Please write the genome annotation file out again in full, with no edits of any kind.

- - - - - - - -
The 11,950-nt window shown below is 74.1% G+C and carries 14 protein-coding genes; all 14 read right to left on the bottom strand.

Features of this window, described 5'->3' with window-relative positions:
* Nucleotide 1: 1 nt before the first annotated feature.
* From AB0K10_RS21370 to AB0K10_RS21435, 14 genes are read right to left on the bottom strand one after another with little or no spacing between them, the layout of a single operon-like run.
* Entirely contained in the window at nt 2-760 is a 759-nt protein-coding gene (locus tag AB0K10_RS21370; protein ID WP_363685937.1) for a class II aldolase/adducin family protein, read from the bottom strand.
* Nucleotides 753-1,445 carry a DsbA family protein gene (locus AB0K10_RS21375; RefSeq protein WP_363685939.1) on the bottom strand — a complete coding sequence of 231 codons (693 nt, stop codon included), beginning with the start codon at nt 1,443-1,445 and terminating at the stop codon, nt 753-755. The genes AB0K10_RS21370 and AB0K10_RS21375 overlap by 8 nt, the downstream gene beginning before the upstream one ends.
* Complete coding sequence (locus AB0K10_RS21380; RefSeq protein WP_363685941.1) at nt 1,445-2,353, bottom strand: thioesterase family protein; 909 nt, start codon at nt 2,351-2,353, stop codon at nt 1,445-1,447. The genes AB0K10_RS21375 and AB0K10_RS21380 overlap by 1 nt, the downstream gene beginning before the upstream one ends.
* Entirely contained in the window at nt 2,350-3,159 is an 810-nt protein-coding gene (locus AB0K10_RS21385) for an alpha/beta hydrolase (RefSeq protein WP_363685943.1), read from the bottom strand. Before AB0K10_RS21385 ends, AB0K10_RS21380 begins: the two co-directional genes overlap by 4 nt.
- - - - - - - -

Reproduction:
The 11,950-nt window shown below is 74.1% G+C and carries 14 protein-coding genes; all 14 read right to left on the bottom strand.

Features of this window, described 5'->3' with window-relative positions:
* Nucleotide 1: 1 nt before the first annotated feature.
* From AB0K10_RS21370 to AB0K10_RS21435, 14 genes are read right to left on the bottom strand one after another with little or no spacing between them, the layout of a single operon-like run.
* Entirely contained in the window at nt 2-760 is a 759-nt protein-coding gene (locus tag AB0K10_RS21370; protein ID WP_363685937.1) for a class II aldolase/adducin family protein, read from the bottom strand.
* Nucleotides 753-1,445 carry a DsbA family protein gene (locus AB0K10_RS21375; RefSeq protein WP_363685939.1) on the bottom strand — a complete coding sequence of 231 codons (693 nt, stop codon included), beginning with the start codon at nt 1,443-1,445 and terminating at the stop codon, nt 753-755. The genes AB0K10_RS21370 and AB0K10_RS21375 overlap by 8 nt, the downstream gene beginning before the upstream one ends.
* Complete coding sequence (locus AB0K10_RS21380; RefSeq protein WP_363685941.1) at nt 1,445-2,353, bottom strand: thioesterase family protein; 909 nt, start codon at nt 2,351-2,353, stop codon at nt 1,445-1,447. The genes AB0K10_RS21375 and AB0K10_RS21380 overlap by 1 nt, the downstream gene beginning before the upstream one ends.
* Entirely contained in the window at nt 2,350-3,159 is an 810-nt protein-coding gene (locus AB0K10_RS21385) for an alpha/beta hydrolase (RefSeq protein WP_363685943.1), read from the bottom strand. Before AB0K10_RS21385 ends, AB0K10_RS21380 begins: the two co-directional genes overlap by 4 nt.